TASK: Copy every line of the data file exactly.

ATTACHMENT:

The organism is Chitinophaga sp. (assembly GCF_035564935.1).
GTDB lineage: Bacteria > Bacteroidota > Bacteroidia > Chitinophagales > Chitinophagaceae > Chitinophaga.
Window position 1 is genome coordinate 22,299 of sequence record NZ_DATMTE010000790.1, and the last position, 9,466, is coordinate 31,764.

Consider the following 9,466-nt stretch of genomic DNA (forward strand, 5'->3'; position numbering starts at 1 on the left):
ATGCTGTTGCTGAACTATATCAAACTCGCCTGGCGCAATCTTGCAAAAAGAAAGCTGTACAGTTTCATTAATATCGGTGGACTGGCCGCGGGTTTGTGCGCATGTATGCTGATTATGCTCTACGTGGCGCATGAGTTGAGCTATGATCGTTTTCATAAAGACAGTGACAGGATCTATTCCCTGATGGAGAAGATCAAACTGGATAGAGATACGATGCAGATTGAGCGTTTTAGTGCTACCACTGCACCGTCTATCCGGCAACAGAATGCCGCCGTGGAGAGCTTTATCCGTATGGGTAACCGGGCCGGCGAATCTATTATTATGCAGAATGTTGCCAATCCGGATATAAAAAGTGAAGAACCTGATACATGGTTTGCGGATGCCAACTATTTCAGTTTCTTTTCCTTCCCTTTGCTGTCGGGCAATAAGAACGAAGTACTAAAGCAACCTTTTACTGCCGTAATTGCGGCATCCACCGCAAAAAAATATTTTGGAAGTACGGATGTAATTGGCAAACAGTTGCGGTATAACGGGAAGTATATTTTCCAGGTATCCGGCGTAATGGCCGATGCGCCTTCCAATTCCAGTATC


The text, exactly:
The organism is Chitinophaga sp. (assembly GCF_035564935.1).
GTDB lineage: Bacteria > Bacteroidota > Bacteroidia > Chitinophagales > Chitinophagaceae > Chitinophaga.
Window position 1 is genome coordinate 22,299 of sequence record NZ_DATMTE010000790.1, and the last position, 9,466, is coordinate 31,764.

Consider the following 9,466-nt stretch of genomic DNA (forward strand, 5'->3'; position numbering starts at 1 on the left):
ATGCTGTTGCTGAACTATATCAAACTCGCCTGGCGCAATCTTGCAAAAAGAAAGCTGTACAGTTTCATTAATATCGGTGGACTGGCCGCGGGTTTGTGCGCATGTATGCTGATTATGCTCTACGTGGCGCATGAGTTGAGCTATGATCGTTTTCATAAAGACAGTGACAGGATCTATTCCCTGATGGAGAAGATCAAACTGGATAGAGATACGATGCAGATTGAGCGTTTTAGTGCTACCACTGCACCGTCTATCCGGCAACAGAATGCCGCCGTGGAGAGCTTTATCCGTATGGGTAACCGGGCCGGCGAATCTATTATTATGCAGAATGTTGCCAATCCGGATATAAAAAGTGAAGAACCTGATACATGGTTTGCGGATGCCAACTATTTCAGTTTCTTTTCCTTCCCTTTGCTGTCGGGCAATAAGAACGAAGTACTAAAGCAACCTTTTACTGCCGTAATTGCGGCATCCACCGCAAAAAAATATTTTGGAAGTACGGATGTAATTGGCAAACAGTTGCGGTATAACGGGAAGTATATTTTCCAGGTATCCGGCGTAATGGCCGATGCGCCTTCCAATTCCAGTATC